314-16 Cotton Development and Yield According to Nitrogen Application and Cover Crops.

Poster Number 986

See more from this Division: S04 Soil Fertility & Plant Nutrition
See more from this Session: Geneal Soil Fertility and Plant Nutrition: II
Wednesday, November 3, 2010
Long Beach Convention Center, Exhibit Hall BC, Lower Level
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Enes Furlani Jr.1, Samuel Ferrari2, Joo Vitor Ferrari2 and Gustavo Alves Pereira2, (1)Crop Sciences, São Paulo State University - UNESP, Ilha Solteira, Brazil
(2)Crop Sciences, So Paulo State University - UNESP, Ilha Solteira, Brazil
Brazil is currently the fourth largest exporter and fifth largest cotton producer worldwide, with the highest production led by the State of Mato Grosso. The importance of cover crops has long been acknowledged in agriculture. The use of this cultivation practice can maintain or increase crop performance, reducing soil erosion, increasing organic matter content, improving the physical qualities of soil and decreasing the use of inputs like nitrogen fertilizer and pesticides.  Nitrogen application by covering and the maintenance of straw, conducted by direct seeding, should meet the needs of agriculture and promote soil conservation. This study evaluates the effect of pre-sowing nitrogen application in cotton crops and cover crops by direct seeding, on the development and yield of cotton crop. It was conducted in the county of Selvíria, State of Mato Grosso do Sul, Brazil, during the agricultural seasons of 2005/06, 2006/07 and 2007/08. The experimental design used was a randomized completely blocks in the factorial system consisting of three cover crops (wild radish, black oat and white oat) and four nitrogen levels (0, 30, 60 and 90 kg of N ha-1) applied onto the millet straw and in pre-sowing of cotton. In April 2006, April 2007 and April 2008, the assessments of plant development and also harvesting of the experimental plots of cotton cultivars were conducted. The results showed that after planting the cover crops, the yield and development and the cotton plants increased with the use of pre-sowing N at 90 kg ha-1, also showing that the wild radish is a coverage plant that provides increased cotton yield.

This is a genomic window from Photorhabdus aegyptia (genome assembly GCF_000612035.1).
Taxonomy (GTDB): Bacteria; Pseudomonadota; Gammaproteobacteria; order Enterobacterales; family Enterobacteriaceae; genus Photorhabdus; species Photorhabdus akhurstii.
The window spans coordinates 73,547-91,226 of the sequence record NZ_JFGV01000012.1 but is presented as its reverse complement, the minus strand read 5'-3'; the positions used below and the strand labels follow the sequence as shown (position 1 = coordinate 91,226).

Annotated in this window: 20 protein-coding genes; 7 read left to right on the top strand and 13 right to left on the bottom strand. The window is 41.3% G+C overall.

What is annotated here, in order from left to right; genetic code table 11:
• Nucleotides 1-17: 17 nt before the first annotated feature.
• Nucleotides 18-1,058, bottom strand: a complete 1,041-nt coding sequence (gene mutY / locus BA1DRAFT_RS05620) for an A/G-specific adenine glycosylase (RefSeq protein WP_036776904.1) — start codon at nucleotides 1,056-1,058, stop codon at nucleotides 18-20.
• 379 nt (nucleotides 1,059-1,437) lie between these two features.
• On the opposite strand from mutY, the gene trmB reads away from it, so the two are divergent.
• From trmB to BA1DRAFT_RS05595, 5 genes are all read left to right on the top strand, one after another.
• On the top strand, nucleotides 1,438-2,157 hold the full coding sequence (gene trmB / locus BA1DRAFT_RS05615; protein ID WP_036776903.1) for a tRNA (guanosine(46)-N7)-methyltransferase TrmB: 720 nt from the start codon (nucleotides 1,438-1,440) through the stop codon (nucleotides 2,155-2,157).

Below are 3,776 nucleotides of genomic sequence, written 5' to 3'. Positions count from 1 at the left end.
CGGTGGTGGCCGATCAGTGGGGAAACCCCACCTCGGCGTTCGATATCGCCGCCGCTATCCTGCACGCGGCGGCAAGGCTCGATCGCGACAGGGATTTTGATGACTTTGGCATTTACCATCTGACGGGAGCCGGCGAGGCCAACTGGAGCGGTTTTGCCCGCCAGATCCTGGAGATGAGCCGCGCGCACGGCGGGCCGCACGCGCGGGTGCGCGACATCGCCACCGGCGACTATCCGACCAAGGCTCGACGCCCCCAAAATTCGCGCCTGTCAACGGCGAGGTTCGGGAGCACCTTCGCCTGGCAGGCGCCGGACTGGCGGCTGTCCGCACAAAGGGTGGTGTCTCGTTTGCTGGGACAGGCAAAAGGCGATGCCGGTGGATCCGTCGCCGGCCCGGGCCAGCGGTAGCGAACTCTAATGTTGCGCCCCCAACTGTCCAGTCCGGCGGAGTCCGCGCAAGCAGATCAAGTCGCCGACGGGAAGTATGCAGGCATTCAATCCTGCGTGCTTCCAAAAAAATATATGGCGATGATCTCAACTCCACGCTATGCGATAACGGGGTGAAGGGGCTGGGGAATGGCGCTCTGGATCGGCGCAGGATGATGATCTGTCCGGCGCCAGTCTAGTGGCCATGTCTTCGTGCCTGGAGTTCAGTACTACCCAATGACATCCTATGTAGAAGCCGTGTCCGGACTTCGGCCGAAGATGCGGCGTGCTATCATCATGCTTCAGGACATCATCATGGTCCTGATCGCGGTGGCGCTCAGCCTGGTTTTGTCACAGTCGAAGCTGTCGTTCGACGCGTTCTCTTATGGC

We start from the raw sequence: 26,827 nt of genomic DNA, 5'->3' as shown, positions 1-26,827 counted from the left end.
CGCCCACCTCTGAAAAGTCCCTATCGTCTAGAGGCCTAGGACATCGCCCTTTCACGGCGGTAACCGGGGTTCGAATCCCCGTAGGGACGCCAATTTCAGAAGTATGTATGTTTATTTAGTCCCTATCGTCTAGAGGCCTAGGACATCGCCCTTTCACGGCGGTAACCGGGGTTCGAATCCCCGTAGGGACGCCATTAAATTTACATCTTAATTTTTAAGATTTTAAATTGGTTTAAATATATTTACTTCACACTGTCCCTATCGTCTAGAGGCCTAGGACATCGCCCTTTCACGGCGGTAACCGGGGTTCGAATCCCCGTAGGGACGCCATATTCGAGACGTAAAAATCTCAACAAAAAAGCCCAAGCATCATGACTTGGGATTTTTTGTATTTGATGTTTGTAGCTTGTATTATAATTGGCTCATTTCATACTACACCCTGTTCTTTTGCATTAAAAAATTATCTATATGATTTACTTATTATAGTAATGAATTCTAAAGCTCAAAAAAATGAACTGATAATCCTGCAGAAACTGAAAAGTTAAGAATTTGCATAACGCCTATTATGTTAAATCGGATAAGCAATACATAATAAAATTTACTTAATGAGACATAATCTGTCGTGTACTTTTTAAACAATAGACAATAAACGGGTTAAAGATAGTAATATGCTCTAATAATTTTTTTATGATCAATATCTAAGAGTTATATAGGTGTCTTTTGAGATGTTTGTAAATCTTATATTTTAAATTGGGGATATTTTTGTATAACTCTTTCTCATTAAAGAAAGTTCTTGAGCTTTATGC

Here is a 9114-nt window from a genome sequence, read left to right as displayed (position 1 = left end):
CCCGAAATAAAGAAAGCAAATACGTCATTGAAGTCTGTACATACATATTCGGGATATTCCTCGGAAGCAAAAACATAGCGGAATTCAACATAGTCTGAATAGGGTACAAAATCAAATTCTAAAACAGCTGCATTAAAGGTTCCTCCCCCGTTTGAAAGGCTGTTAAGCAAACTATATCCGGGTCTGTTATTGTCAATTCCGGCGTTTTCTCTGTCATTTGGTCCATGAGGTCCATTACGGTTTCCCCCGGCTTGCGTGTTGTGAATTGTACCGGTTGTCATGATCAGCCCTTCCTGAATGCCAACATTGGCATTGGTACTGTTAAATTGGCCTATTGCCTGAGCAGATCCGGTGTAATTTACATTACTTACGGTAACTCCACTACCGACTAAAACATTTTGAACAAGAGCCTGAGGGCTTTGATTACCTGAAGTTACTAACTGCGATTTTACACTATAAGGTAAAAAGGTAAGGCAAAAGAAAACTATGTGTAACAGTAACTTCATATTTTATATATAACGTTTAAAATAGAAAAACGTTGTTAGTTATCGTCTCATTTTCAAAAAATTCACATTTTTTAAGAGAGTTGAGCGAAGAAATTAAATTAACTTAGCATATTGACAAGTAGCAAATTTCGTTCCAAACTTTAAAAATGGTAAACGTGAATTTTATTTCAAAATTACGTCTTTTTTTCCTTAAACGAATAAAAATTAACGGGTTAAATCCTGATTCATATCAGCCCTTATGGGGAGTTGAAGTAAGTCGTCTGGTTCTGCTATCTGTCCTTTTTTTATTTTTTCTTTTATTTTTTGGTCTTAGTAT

See more from this Division: S04 Soil Fertility & Plant Nutrition
See more from this Session: Geneal Soil Fertility and Plant Nutrition: II